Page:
Summer School were conducted with an inspiring half-hour service. Nine-
teen students, the largest group of any summer session, were granted diplomas.
The graduates were: Fern Marks, class president, Edith E. Glenn, secretary,
Louise Asplund, Helen Smith Carlson, Mildred Gertrude Davis, Mildred Elder,
john Elia, Hazel Del Fowler, Milton G. Gahrielson, Elizabeth Grable, Donald I.
Griffeth, Helen jane Heflin, Edwin F. Hinds, Martha Hushaw, Abrahm Martens,
Marguerite Riley, Francis E. Miller, Samuel R. Smith, and Nina Huffman Terrill.
After the services, the graduates, faculty, and over one hundred dinner guests
formed a processional and marched from the Forest Theatre to the cafeteria for the
annual college dinner. The "Olympic" idea was the theme of a program of dinner
talks and music, with Harold Brewster acting as toastmaster and Virginia Ferson,
chairman of the arrangements.
Emory Rarcliffe George W. Graves Willard M. Smith James G. Seelmld
Some Srudeni leaders ar Summer School
Here and There
HE 6:30 jump-freeze-and-run Club now includes an alarm clock, a ther-
mometer, a bathrobe, a towel, Coleman, Seebold, Wahlberg, Reid and
Reid, and a bulldog as the regulars. . . A storm comes up. We take to our
tents . . . Tommy IVIcKeighan with a complete coterie of feminine camps . . .
Exhibitions of sunburns after several days' confinement, Bill Harris with the
"blackboard" back . . . Here's a nice monument to the twelve-thirty hoot-owls
and cat-callers on the Deer Creek Campground . . . Three students, one professor,
six Vascula, two posiesg the botany class is specimening . . . Sh! h! h! A biology class
is slinking up on a little bird in a tree . . . Chairs, benches, windows, wall-space
filled! Cvood programs draw big crowds . . . Croquet! Croquet! Horseshoes! Horse-
shoes! Ratcliffe and Ratcliffe, Lang and Canfield, Graves and Feitchmeir, Hayden
and Williams . . . Classes under pines . . . Mail at Lakeshore . . . A blue-blue ripply
lake . . . A colorful processional from the Forest Theatre graduation to the Olympic
banquet . . . A campfire . . . Music . . . A quarter moon . . . Tang of pine air . . .
We try to sleep, we cant . . . lt's the last night of Summer School.
john Ed. Herbert Eileen Slwpshire Donzella Gross Boyle Harold Brewster
I-IE mountain atmosphere was fully capitalized through an extensive out-
door program. On Saturdays hikes were arranged by a faculty athletic
committee, assisted by students. The first trip was the brisk climb to Twin
Lakes. The steep trail to Kaiser Peak was the next hike. The longest trip was that
to Mt. Cfivens for the dedication ceremony. The last excursion was an auto trip to
Florence Lake, where Mrs. Mina M. Lofburg gave a talk on birds.
A Croquet and a horseshoe tournament, marked by keen competition resulted
in crowns for Dr. Lang and Mr. Ratcliffe in Croquet, and for LeRoy Carlson in
A decisive victory was won in the men's baseball series by the Seniors, who took
every game. The Teachers and the Upper classmen were the "also played".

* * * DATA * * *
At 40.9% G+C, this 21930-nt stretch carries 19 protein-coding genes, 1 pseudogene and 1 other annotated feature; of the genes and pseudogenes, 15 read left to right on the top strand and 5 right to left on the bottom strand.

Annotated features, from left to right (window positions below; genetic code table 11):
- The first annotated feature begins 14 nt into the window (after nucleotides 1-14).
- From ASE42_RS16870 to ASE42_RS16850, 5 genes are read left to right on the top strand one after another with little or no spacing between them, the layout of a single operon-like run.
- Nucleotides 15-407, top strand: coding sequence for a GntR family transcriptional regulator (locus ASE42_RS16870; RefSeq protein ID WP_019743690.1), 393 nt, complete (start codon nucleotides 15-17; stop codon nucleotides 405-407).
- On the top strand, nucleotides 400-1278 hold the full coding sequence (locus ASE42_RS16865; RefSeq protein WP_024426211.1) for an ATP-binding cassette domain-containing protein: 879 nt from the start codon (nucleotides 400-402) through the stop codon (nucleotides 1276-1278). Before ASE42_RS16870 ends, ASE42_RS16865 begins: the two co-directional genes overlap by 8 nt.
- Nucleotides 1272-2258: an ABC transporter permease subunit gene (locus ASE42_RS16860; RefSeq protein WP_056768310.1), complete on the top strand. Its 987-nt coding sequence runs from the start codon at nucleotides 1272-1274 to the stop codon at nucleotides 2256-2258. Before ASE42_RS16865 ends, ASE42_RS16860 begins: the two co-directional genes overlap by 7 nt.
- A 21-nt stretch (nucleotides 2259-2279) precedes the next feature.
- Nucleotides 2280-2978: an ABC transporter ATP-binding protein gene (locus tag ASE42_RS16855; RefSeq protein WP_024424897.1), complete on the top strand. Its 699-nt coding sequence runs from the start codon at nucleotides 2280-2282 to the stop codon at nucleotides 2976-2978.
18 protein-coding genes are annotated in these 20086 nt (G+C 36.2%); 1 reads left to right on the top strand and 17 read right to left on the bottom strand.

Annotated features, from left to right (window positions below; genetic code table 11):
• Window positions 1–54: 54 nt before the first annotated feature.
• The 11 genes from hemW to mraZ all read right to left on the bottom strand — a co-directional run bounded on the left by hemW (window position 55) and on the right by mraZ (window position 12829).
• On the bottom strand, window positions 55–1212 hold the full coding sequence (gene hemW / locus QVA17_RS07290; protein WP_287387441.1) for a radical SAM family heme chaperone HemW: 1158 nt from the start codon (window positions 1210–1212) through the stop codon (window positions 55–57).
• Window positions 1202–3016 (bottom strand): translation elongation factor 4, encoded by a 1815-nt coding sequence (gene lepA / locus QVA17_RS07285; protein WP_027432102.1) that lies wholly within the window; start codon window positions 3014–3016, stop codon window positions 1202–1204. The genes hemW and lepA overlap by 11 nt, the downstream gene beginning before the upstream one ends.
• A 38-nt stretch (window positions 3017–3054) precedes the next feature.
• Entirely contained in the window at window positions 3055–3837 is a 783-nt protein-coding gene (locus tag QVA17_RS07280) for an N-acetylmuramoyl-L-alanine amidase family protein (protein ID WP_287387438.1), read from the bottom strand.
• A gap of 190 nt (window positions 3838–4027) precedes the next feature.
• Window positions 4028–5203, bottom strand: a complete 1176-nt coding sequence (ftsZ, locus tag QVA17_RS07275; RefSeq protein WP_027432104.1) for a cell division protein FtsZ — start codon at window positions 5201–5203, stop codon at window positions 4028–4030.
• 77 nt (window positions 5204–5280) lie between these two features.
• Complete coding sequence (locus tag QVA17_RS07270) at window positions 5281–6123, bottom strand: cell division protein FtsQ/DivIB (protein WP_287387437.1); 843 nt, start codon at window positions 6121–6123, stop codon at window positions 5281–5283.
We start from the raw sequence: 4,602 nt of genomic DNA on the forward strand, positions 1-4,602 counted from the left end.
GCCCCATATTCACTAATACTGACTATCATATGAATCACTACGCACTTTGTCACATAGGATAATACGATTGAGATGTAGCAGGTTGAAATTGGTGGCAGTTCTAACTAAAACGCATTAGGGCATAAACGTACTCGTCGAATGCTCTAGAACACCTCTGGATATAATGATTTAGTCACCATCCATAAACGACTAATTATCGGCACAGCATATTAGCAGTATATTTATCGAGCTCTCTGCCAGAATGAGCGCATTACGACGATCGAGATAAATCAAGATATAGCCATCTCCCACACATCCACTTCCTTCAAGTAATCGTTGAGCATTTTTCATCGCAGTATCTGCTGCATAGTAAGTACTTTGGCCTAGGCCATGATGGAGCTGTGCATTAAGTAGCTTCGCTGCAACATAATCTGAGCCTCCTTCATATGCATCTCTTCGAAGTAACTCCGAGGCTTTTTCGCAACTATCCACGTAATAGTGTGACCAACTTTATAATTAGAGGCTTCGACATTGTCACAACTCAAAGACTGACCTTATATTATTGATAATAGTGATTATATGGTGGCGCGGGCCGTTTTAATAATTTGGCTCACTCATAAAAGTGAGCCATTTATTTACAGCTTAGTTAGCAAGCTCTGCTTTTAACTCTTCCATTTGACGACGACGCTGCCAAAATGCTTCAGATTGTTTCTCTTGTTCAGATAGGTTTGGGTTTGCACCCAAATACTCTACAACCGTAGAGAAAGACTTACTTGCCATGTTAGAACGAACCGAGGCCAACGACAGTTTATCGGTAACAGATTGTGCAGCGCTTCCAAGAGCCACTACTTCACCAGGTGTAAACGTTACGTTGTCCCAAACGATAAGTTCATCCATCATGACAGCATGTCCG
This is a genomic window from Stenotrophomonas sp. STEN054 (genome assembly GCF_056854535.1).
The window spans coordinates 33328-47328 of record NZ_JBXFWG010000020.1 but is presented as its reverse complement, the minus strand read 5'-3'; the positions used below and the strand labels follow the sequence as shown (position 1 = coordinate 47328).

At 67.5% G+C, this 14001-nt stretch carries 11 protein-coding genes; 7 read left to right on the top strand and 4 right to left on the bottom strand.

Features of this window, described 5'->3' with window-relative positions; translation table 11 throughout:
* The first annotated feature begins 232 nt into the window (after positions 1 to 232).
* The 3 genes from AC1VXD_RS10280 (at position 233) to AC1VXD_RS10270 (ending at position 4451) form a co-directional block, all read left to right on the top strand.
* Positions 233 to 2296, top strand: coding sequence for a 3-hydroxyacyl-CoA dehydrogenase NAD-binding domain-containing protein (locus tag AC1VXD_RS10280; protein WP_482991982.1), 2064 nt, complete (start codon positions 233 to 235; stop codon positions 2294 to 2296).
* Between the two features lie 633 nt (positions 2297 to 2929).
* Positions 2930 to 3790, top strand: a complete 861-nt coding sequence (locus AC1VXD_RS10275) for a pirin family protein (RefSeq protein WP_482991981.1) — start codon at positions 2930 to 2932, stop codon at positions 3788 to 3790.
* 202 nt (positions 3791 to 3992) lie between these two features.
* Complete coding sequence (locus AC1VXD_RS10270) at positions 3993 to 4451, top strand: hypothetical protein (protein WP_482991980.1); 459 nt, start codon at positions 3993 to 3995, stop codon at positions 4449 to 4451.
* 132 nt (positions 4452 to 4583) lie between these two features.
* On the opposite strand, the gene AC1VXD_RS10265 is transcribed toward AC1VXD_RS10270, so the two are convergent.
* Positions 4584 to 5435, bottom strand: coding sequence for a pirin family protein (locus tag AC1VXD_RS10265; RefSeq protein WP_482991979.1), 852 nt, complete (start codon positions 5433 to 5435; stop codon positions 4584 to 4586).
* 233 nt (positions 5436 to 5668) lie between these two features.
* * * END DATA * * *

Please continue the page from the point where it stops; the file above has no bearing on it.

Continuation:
The Chiselers and the Climbers, in the womens division of sports, staged close
ocmbats, the Chiselers winning in volleyball, and the Climbers in baseball.
. 'fi .
A. E. Culbertson Leo G. Schussmzn A. G. Wahlberg Arthur Wahlberg, jx.
Happiness consists in activity:
It is a running stream,
Amo not a stagnant pool.
CAM US LIFE
Seymour I. athiesen, Erliior ' '
Thomas F. c ex han r. Business Mauuger
M K s , J ,
. . Faculty Advisor
. . Business Manager
. Advertising Manager
. Associate Editor
. Photo Editors
Seymour I. Mathiesen .
Dr. Hubert Phillips . . .
Thomas F. Mclieighan, jr. . .
Mickey Bidegaray ....
George R. Sykes, Jr .....
Ed. Maxwell and Andrew Mattei III .
Ed. Maxwell and Andrew Mattei Ill . . . . Campus Life
George R. Sykes, jr. and Glenna Walters . Sierra Summer School
Lloyd S. jackson, jr ...... . . . Music
. . . Drama
. . . . . Debate
. . . . . Athletics
Maurine Estes ......
Hampton Sawyers .
Bela Sthymmel .
jack Murray . . Frosh Athletics and Intramural
jean Savory ........... Womens Athletics
Margaret Miller ........... Graduates
T017 Raw:-Said, Dr. Huber: Phillips, Sykes
Bottom Row:-Estes, Murray, O'Hare
Q , S Y wi. -: -,um-V --Rx ' .
Andrew Mattel, Photo Mickey Bideigaray, Advertising Manager Ed. Maxwell, Phola
. . Humor
. . . Sales Manager
George R. Sykes, jr. Madeline jones
Jane Haggerty john Merritt
SALES AI DES
Peter Palumbo Earl Carter
Dan I-lurt Ted Eeitchmeir
Uma Ritchey Bob Miner
ers M'll '
Top Row:-Jackson, Moy , 1 er, Ennis
Bottom Row:-Haggerty, Sawyers, Costa, Jones
.V -' - - -
f f-' W, -U-,aa .fa-Q -1w-'- me-. 1+..,.., 'v K- N-W A A ,-1.7 - ,,,+ , r
,.-.,...,,..,,vN , --4, -N '-. Nuexw M., 'ff-.:,gQ.,.,,Q,,,v , ,.,f I. ,
. . M.. x, " fm-7' " 1 , - U, aft
V jwh'l'T'P4f'Q2i:fQf K' ET'liTliS".Qf1Ql3::2fi'Z'A ENEQS X
i C l
George Vigi-hug, Editor Alfred Appling, Advertising Muriager
Geo. Vierhus . . . . Editor
Al Appling ....... . Business Manager
Stan Livingstone, and john Fairweather, .Ir ..... Managing Editors
George Whitesell, Royal Sanford, and Ralph Garabedian . Associate Editors